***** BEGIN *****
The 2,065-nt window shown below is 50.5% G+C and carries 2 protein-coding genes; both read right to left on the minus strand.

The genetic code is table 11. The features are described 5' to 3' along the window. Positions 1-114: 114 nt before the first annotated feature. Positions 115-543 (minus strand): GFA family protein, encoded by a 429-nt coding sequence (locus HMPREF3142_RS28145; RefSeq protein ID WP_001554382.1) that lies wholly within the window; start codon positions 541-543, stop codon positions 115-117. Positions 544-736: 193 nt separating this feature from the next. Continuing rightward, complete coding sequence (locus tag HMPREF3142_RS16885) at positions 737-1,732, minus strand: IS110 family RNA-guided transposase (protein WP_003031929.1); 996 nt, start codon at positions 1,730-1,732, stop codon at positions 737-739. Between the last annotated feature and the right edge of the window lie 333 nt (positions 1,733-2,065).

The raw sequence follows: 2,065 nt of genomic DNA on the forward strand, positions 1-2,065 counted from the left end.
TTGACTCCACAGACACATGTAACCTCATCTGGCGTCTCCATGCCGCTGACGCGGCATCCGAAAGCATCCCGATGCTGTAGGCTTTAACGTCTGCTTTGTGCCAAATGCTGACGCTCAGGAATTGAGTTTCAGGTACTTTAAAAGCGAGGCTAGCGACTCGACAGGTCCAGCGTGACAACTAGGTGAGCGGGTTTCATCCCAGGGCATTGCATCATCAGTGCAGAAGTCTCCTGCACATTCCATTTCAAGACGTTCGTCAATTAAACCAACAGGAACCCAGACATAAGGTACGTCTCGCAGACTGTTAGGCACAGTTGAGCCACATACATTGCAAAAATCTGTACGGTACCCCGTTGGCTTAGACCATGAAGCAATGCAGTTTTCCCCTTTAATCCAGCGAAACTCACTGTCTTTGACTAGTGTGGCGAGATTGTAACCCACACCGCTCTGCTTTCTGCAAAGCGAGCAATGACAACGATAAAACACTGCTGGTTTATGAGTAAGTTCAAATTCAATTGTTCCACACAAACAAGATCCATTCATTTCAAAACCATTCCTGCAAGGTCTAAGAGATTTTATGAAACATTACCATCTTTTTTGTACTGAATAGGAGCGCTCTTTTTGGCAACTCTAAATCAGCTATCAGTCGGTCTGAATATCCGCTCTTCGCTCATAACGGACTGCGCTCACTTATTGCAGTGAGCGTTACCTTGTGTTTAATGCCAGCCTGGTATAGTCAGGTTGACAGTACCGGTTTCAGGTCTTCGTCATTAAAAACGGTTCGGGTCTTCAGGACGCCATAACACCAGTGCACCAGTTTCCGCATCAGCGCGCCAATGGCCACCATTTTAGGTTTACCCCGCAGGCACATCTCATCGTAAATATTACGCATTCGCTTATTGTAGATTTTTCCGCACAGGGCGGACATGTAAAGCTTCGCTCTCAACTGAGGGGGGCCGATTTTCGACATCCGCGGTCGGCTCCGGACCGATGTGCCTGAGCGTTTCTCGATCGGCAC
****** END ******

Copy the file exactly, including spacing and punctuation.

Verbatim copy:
The 2,065-nt window shown below is 50.5% G+C and carries 2 protein-coding genes; both read right to left on the minus strand.

The genetic code is table 11. The features are described 5' to 3' along the window. Positions 1-114: 114 nt before the first annotated feature. Positions 115-543 (minus strand): GFA family protein, encoded by a 429-nt coding sequence (locus HMPREF3142_RS28145; RefSeq protein ID WP_001554382.1) that lies wholly within the window; start codon positions 541-543, stop codon positions 115-117. Positions 544-736: 193 nt separating this feature from the next. Continuing rightward, complete coding sequence (locus tag HMPREF3142_RS16885) at positions 737-1,732, minus strand: IS110 family RNA-guided transposase (protein WP_003031929.1); 996 nt, start codon at positions 1,730-1,732, stop codon at positions 737-739. Between the last annotated feature and the right edge of the window lie 333 nt (positions 1,733-2,065).

The raw sequence follows: 2,065 nt of genomic DNA on the forward strand, positions 1-2,065 counted from the left end.
TTGACTCCACAGACACATGTAACCTCATCTGGCGTCTCCATGCCGCTGACGCGGCATCCGAAAGCATCCCGATGCTGTAGGCTTTAACGTCTGCTTTGTGCCAAATGCTGACGCTCAGGAATTGAGTTTCAGGTACTTTAAAAGCGAGGCTAGCGACTCGACAGGTCCAGCGTGACAACTAGGTGAGCGGGTTTCATCCCAGGGCATTGCATCATCAGTGCAGAAGTCTCCTGCACATTCCATTTCAAGACGTTCGTCAATTAAACCAACAGGAACCCAGACATAAGGTACGTCTCGCAGACTGTTAGGCACAGTTGAGCCACATACATTGCAAAAATCTGTACGGTACCCCGTTGGCTTAGACCATGAAGCAATGCAGTTTTCCCCTTTAATCCAGCGAAACTCACTGTCTTTGACTAGTGTGGCGAGATTGTAACCCACACCGCTCTGCTTTCTGCAAAGCGAGCAATGACAACGATAAAACACTGCTGGTTTATGAGTAAGTTCAAATTCAATTGTTCCACACAAACAAGATCCATTCATTTCAAAACCATTCCTGCAAGGTCTAAGAGATTTTATGAAACATTACCATCTTTTTTGTACTGAATAGGAGCGCTCTTTTTGGCAACTCTAAATCAGCTATCAGTCGGTCTGAATATCCGCTCTTCGCTCATAACGGACTGCGCTCACTTATTGCAGTGAGCGTTACCTTGTGTTTAATGCCAGCCTGGTATAGTCAGGTTGACAGTACCGGTTTCAGGTCTTCGTCATTAAAAACGGTTCGGGTCTTCAGGACGCCATAACACCAGTGCACCAGTTTCCGCATCAGCGCGCCAATGGCCACCATTTTAGGTTTACCCCGCAGGCACATCTCATCGTAAATATTACGCATTCGCTTATTGTAGATTTTTCCGCACAGGGCGGACATGTAAAGCTTCGCTCTCAACTGAGGGGGGCCGATTTTCGACATCCGCGGTCGGCTCCGGACCGATGTGCCTGAGCGTTTCTCGATCGGCAC